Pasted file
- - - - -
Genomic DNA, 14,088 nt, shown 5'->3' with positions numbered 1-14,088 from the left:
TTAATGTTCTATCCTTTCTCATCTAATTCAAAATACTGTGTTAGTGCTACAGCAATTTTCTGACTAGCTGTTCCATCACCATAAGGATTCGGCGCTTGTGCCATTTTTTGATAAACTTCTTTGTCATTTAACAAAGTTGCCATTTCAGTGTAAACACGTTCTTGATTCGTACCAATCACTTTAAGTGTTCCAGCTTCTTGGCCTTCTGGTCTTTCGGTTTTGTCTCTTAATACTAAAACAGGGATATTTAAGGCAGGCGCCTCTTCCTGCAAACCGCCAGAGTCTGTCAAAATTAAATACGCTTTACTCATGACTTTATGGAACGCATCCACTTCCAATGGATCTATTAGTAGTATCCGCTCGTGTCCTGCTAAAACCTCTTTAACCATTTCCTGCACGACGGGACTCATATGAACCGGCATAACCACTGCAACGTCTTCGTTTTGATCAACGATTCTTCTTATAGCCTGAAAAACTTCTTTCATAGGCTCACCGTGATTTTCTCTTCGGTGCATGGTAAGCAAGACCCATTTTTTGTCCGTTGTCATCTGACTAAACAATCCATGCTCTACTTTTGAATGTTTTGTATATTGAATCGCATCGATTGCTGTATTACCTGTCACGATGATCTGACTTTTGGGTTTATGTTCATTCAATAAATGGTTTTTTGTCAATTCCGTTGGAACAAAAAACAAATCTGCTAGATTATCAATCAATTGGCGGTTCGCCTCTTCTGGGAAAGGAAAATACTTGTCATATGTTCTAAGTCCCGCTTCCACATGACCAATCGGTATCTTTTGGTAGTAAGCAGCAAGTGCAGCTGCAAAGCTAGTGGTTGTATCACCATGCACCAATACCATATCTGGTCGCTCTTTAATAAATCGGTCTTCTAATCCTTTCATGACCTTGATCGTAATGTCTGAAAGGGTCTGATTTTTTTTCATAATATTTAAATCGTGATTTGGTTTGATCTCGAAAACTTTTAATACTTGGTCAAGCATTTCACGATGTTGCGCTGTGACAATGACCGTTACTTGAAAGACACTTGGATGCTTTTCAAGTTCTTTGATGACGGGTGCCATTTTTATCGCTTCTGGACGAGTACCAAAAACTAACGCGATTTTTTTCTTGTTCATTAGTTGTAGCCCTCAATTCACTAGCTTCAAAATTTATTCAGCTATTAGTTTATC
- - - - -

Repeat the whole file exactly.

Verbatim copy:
Genomic DNA, 14,088 nt, shown 5'->3' with positions numbered 1-14,088 from the left:
TTAATGTTCTATCCTTTCTCATCTAATTCAAAATACTGTGTTAGTGCTACAGCAATTTTCTGACTAGCTGTTCCATCACCATAAGGATTCGGCGCTTGTGCCATTTTTTGATAAACTTCTTTGTCATTTAACAAAGTTGCCATTTCAGTGTAAACACGTTCTTGATTCGTACCAATCACTTTAAGTGTTCCAGCTTCTTGGCCTTCTGGTCTTTCGGTTTTGTCTCTTAATACTAAAACAGGGATATTTAAGGCAGGCGCCTCTTCCTGCAAACCGCCAGAGTCTGTCAAAATTAAATACGCTTTACTCATGACTTTATGGAACGCATCCACTTCCAATGGATCTATTAGTAGTATCCGCTCGTGTCCTGCTAAAACCTCTTTAACCATTTCCTGCACGACGGGACTCATATGAACCGGCATAACCACTGCAACGTCTTCGTTTTGATCAACGATTCTTCTTATAGCCTGAAAAACTTCTTTCATAGGCTCACCGTGATTTTCTCTTCGGTGCATGGTAAGCAAGACCCATTTTTTGTCCGTTGTCATCTGACTAAACAATCCATGCTCTACTTTTGAATGTTTTGTATATTGAATCGCATCGATTGCTGTATTACCTGTCACGATGATCTGACTTTTGGGTTTATGTTCATTCAATAAATGGTTTTTTGTCAATTCCGTTGGAACAAAAAACAAATCTGCTAGATTATCAATCAATTGGCGGTTCGCCTCTTCTGGGAAAGGAAAATACTTGTCATATGTTCTAAGTCCCGCTTCCACATGACCAATCGGTATCTTTTGGTAGTAAGCAGCAAGTGCAGCTGCAAAGCTAGTGGTTGTATCACCATGCACCAATACCATATCTGGTCGCTCTTTAATAAATCGGTCTTCTAATCCTTTCATGACCTTGATCGTAATGTCTGAAAGGGTCTGATTTTTTTTCATAATATTTAAATCGTGATTTGGTTTGATCTCGAAAACTTTTAATACTTGGTCAAGCATTTCACGATGTTGCGCTGTGACAATGACCGTTACTTGAAAGACACTTGGATGCTTTTCAAGTTCTTTGATGACGGGTGCCATTTTTATCGCTTCTGGACGAGTACCAAAAACTAACGCGATTTTTTTCTTGTTCATTAGTTGTAGCCCTCAATTCACTAGCTTCAAAATTTATTCAGCTATTAGTTTATC